“One born out of due time” – remember Paul was not part of the original group of apostles.  He had not lived with Christ as the others had.  His entry into the apostolic office was not at the same time as the others.

Furthermore, at his conversion he was abruptly snatched from his former way of life (Acts 9:3-6).

9 For I am the least of the apostles, that am not meet to be called an apostle, because I persecuted the church of God.

Baptism for the Dead
from John MacArthur What will those do who are baptized for the dead?

If the dead are not raised at all, why then are they baptized for them? (1 Cor 15:29).

This verse is one of the most difficult in all of Scripture, and has many legitimate possible interpretations; it has also, however, been used to support many strange and heretical ideas.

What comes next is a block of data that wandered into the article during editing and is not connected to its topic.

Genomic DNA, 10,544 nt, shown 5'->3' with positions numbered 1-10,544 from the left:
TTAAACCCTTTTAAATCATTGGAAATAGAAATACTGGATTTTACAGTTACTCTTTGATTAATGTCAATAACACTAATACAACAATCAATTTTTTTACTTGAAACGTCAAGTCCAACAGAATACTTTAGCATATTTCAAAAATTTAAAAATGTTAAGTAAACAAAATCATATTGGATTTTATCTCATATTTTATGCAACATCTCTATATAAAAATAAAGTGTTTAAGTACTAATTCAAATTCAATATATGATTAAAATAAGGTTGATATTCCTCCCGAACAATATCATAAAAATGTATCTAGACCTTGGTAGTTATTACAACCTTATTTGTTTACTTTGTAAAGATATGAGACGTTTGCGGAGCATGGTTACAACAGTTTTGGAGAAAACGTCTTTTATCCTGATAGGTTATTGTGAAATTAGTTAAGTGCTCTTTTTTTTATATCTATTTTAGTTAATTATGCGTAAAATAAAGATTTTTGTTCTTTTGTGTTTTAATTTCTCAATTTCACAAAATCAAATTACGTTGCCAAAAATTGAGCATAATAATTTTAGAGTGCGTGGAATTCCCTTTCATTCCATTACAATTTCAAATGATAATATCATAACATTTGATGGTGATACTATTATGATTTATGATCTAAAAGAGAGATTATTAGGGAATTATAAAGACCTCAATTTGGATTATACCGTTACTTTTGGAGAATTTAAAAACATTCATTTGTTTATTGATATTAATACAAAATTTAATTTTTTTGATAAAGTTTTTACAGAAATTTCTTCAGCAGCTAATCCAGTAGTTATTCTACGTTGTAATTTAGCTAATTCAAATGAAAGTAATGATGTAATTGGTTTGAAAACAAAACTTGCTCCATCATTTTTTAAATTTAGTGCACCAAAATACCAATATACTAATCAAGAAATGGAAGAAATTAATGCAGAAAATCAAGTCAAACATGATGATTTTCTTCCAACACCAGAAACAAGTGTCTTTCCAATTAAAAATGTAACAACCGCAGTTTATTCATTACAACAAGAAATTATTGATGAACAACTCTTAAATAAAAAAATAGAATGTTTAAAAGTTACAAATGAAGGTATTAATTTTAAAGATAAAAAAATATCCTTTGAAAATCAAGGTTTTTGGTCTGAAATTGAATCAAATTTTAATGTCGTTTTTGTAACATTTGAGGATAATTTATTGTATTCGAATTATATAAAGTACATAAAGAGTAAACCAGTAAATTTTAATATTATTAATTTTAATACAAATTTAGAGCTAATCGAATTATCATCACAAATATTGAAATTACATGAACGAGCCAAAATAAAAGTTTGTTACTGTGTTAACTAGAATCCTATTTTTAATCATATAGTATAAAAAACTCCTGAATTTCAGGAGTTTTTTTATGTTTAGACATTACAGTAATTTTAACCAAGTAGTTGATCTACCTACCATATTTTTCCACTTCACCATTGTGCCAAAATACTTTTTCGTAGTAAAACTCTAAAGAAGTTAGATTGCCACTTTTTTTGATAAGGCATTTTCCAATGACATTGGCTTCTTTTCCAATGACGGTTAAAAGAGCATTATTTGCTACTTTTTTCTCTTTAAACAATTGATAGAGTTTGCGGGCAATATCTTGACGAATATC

The careful and honest interpreter may survey the several dozen interpretations offered and still not be dogmatic about what it means.

But we can be dogmatic, from the clear teaching of other parts of Scripture, about some of the things it does not mean.

As to what this verse does mean, we can only guess, since history has locked it into obscurity.

We can be sure, for example, that it does not teach vicarious, or proxy, baptism for the dead, as claimed by ancient gnostic heretics such as Marcion and by the Mormon church today.

Paul did not teach that a person who has died can be saved, or helped in any way, by another person’s being baptized in his behalf.

Baptismal regeneration, the idea that one is saved by being baptized, or that baptism is in some way necessary for salvation, is unscriptural.